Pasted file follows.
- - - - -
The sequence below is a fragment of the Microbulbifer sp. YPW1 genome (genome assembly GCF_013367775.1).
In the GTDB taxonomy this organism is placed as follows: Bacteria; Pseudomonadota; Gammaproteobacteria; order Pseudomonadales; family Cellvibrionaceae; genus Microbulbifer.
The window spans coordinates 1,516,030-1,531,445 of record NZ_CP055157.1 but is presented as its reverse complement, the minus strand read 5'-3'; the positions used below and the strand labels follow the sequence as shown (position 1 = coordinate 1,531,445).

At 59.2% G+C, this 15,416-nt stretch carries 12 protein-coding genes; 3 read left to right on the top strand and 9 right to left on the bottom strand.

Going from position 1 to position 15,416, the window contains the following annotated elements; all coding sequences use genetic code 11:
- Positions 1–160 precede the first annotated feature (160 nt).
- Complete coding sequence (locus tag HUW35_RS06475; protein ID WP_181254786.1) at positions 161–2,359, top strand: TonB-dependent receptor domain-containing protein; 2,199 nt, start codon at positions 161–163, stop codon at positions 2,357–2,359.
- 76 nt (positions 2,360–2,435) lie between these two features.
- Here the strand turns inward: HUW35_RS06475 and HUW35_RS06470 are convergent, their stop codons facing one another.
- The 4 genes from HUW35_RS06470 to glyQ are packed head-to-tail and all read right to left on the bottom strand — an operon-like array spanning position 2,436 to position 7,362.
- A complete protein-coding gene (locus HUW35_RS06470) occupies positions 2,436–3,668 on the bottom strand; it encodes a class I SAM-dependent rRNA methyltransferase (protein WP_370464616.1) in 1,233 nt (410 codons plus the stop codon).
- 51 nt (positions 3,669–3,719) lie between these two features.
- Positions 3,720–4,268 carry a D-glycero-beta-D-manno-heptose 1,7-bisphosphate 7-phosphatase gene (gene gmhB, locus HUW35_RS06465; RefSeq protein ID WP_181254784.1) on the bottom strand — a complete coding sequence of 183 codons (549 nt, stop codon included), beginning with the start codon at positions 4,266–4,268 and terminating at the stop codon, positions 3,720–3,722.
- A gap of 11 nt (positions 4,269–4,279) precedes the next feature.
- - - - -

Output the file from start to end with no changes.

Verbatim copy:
The sequence below is a fragment of the Microbulbifer sp. YPW1 genome (genome assembly GCF_013367775.1).
In the GTDB taxonomy this organism is placed as follows: Bacteria; Pseudomonadota; Gammaproteobacteria; order Pseudomonadales; family Cellvibrionaceae; genus Microbulbifer.
The window spans coordinates 1,516,030-1,531,445 of record NZ_CP055157.1 but is presented as its reverse complement, the minus strand read 5'-3'; the positions used below and the strand labels follow the sequence as shown (position 1 = coordinate 1,531,445).

At 59.2% G+C, this 15,416-nt stretch carries 12 protein-coding genes; 3 read left to right on the top strand and 9 right to left on the bottom strand.

Going from position 1 to position 15,416, the window contains the following annotated elements; all coding sequences use genetic code 11:
- Positions 1–160 precede the first annotated feature (160 nt).
- Complete coding sequence (locus tag HUW35_RS06475; protein ID WP_181254786.1) at positions 161–2,359, top strand: TonB-dependent receptor domain-containing protein; 2,199 nt, start codon at positions 161–163, stop codon at positions 2,357–2,359.
- 76 nt (positions 2,360–2,435) lie between these two features.
- Here the strand turns inward: HUW35_RS06475 and HUW35_RS06470 are convergent, their stop codons facing one another.
- The 4 genes from HUW35_RS06470 to glyQ are packed head-to-tail and all read right to left on the bottom strand — an operon-like array spanning position 2,436 to position 7,362.
- A complete protein-coding gene (locus HUW35_RS06470) occupies positions 2,436–3,668 on the bottom strand; it encodes a class I SAM-dependent rRNA methyltransferase (protein WP_370464616.1) in 1,233 nt (410 codons plus the stop codon).
- 51 nt (positions 3,669–3,719) lie between these two features.
- Positions 3,720–4,268 carry a D-glycero-beta-D-manno-heptose 1,7-bisphosphate 7-phosphatase gene (gene gmhB, locus HUW35_RS06465; RefSeq protein ID WP_181254784.1) on the bottom strand — a complete coding sequence of 183 codons (549 nt, stop codon included), beginning with the start codon at positions 4,266–4,268 and terminating at the stop codon, positions 3,720–3,722.
- A gap of 11 nt (positions 4,269–4,279) precedes the next feature.